The limitation is associated with a limited number of states. The search regarding the comparison of the disease prevalence across the United States revealed no official results. However, it was discovered that patients with low income having limited access to health care services are at a higher risk of morbidity. Nevertheless, the fact that this report focuses on hospital-acquired influenza allows it to be detected at early stages and treated appropriately.
Reviewing the literature presented above, it is safe to assume that timely vaccination against influenza is one of the most effective measures. At this point, it is of great importance to vaccinate not only children but also their families and health care workers, thus minimizing the outbreak of the given infectious disease. As reported by the Centers for Disease Control and Prevention (CDC) (2012), immunization is also a cost-efficient solution for such health issues as hospital-acquired influenza in children. The complications of influenza are most dangerous for children’s health. If a patient has a chronic pathology of the cardiovascular system, liver, and kidneys, the influenza virus can cause their exacerbation. A severe complication of influenza is acute pneumonia, which is accompanied by pulmonary edema.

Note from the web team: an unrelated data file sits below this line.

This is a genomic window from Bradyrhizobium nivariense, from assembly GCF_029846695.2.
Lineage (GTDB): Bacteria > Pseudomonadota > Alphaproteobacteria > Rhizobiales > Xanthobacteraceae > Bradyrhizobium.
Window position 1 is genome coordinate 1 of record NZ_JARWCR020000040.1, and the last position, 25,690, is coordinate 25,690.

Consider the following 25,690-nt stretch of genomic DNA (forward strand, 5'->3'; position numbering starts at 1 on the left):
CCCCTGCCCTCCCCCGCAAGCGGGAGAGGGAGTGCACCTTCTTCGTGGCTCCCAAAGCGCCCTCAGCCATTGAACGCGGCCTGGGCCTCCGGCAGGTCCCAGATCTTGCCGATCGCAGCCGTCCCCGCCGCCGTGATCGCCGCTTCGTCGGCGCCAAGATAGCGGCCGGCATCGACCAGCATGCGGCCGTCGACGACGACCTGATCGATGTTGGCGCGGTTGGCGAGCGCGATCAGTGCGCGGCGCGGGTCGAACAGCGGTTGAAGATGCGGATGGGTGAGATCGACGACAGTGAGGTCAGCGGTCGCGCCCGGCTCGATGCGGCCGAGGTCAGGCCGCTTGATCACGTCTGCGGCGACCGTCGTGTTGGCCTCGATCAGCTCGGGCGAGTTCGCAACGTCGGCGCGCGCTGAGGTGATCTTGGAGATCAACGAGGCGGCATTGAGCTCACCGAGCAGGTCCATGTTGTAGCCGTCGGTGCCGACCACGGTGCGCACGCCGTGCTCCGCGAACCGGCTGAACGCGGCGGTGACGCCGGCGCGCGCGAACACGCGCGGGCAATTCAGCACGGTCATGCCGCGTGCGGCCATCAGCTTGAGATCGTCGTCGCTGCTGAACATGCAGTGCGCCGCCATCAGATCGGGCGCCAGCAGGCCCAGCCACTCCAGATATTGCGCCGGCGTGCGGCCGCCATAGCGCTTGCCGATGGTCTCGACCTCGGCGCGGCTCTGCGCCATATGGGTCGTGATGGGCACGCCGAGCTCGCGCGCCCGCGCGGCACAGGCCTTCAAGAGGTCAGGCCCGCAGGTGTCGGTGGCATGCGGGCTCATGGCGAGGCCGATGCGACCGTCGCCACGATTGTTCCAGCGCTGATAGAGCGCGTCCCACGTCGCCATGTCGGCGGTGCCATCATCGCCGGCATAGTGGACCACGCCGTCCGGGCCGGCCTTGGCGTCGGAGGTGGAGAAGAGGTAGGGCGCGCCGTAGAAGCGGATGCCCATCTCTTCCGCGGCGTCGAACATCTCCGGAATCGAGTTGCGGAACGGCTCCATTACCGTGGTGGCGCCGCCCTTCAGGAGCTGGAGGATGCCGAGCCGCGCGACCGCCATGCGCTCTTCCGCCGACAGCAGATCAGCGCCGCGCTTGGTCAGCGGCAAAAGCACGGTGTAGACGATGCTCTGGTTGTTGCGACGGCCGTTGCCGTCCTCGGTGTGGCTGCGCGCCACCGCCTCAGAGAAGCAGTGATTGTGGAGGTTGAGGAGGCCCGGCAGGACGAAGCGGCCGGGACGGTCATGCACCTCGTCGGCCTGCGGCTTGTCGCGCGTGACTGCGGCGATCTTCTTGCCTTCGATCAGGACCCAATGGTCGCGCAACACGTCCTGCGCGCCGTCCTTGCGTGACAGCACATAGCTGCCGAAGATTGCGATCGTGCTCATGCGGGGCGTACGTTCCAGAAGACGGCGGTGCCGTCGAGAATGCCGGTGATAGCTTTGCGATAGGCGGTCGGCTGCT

The spread of the influenza virus occurs by airborne droplets, and even short-term contact with a person who is sick may lead to illness. It should be emphasized that it is impossible to exclude all possible contacts. However, one can protect children by creating a protective antibody titer against the influenza virus with the help of vaccination (Osterholm, Kelley, Sommer, & Belongia, 2012).
Vaccination should be carried out well in advance of the epidemic since maximum protection against the virus only occurs two weeks after the introduction of the vaccine (“Influenza vaccination information,” 2017). Therefore, it is better to initiate preventative measures in advance. Vaccination is necessary every year as the immunity from a particular strain of influenza virus is not life-long and persists only during an epidemic season.